‘Resilient communities’ is a phrase that’s been hard to avoid in recent months and is central to the discussions about the future of Communities First. Great though it sounds, it is much less clear what resilience means or how it Read more »
Nisreen Mansour, Policy and Research Officer at the Bevan Foundation, sets out why the Welsh Government’s Code of Practice for Ethical Employment is a step in the right direction in the fight against low pay in Wales.
Last week, the Welsh Government published its Code of Practice for Ethical Employment. The 12 page document focusses on five employment issues, including the Living Wage, blacklisting and the use of zero-hour contracts. Public bodies, third sector organisations in receipt of public funds and – importantly – businesses involved in Welsh public sector supply chains are all expected to sign up to the code. It covers procurement, supplier selection, tendering, contract management and supplier management.
This is a big step for those of us who have been campaigning against low pay and greater adoption of the Living Wage. Not only does the code recommend that signatories consider paying all staff the voluntary Living Wage, it encourages them to raise this with suppliers and consider becoming an accredited Living Wage employer. Signatories are required to develop an action plan to show how they will implement the code, including timescales.
So why is this important? Adoption of the Living Wage in Wales has been far slower than we’d like. Only a handful of large employers in Wales have committed to paying it, predominantly in the public sector, and even fewer have gone down the accreditation route (meaning that their sub-contracted workforce is paid it as well). So while the Welsh NHS has made a Living Wage commitment to all directly employed staff, for example, this commitment is yet to be extended to the sub-contracted cleaning and catering staff.
This matters for two reasons. First, many of the jobs sub-contracted out by the public sector are in typically low-paid occupations and sectors, so this code should have a big impact here. Second, when public sector Living Wage commitments were not extended to sub-contracted workers, they’ve done nothing to narrow the median pay gap between the public and private sectors – something which this code should now begin to address.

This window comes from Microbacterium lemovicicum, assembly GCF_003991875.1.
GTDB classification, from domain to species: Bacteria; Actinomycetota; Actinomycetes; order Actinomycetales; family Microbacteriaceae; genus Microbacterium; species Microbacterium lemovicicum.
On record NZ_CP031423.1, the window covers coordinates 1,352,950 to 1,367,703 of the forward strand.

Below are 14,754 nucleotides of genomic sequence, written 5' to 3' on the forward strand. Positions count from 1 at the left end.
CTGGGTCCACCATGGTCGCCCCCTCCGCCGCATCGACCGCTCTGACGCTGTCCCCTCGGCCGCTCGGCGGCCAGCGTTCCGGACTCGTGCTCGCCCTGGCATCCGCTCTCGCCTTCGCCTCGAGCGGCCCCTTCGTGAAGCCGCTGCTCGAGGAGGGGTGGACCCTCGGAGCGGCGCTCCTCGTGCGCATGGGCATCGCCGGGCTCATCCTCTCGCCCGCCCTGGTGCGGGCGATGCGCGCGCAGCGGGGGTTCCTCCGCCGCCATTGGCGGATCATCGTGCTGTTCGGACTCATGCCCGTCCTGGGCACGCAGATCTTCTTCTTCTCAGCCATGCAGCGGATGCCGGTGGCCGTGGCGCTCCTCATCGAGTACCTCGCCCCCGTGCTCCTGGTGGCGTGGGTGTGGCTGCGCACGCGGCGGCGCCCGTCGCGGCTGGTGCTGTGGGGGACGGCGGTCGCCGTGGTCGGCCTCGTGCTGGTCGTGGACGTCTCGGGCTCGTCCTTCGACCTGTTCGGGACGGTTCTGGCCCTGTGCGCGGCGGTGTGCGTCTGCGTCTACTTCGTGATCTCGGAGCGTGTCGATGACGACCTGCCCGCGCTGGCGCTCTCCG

And low pay is a problem in Wales. Around a quarter of jobs in Wales are paid below the Living Wage, according to the most recent estimate, and women, those in part-time work, private sector employees and those in certain occupations and industries like care work, hospitality, and leisure services are at much greater risk of being low paid (there’s more on this here). Encouraging employers to make a Living Wage commitment down through the supply chain should go some way to addressing this.
Recognition of paying the Living Wage in the tendering process also undoubtedly gives it much more value to employers. In our research on the Living Wage carried out last year, many employers were actually confused that no points were awarded for being a Living Wage employer. Others, including several social care providers, said that they would pay it were it to help them secure public sector contracts. However, as it stood before this code was published, it made no difference if workers were paid a Living or a Minimum Wage.
We need to be much bolder about communicating the sort of employment we want to see in all parts of Wales’ economy, and we need government and other bodies to enable employers to meet this. We called for greater recognition for Living Wage payment and accreditation last year, and we’re delighted that Welsh Government has produced this code of practice. While I acknowledge that that terms like ‘should’ and ‘encourage’ do not actually mandate anyone to make changes to their pay structures or raise it with their supply chain , the code of practice is a welcome move by Welsh Government to use the levers at its disposal to tackle low pay.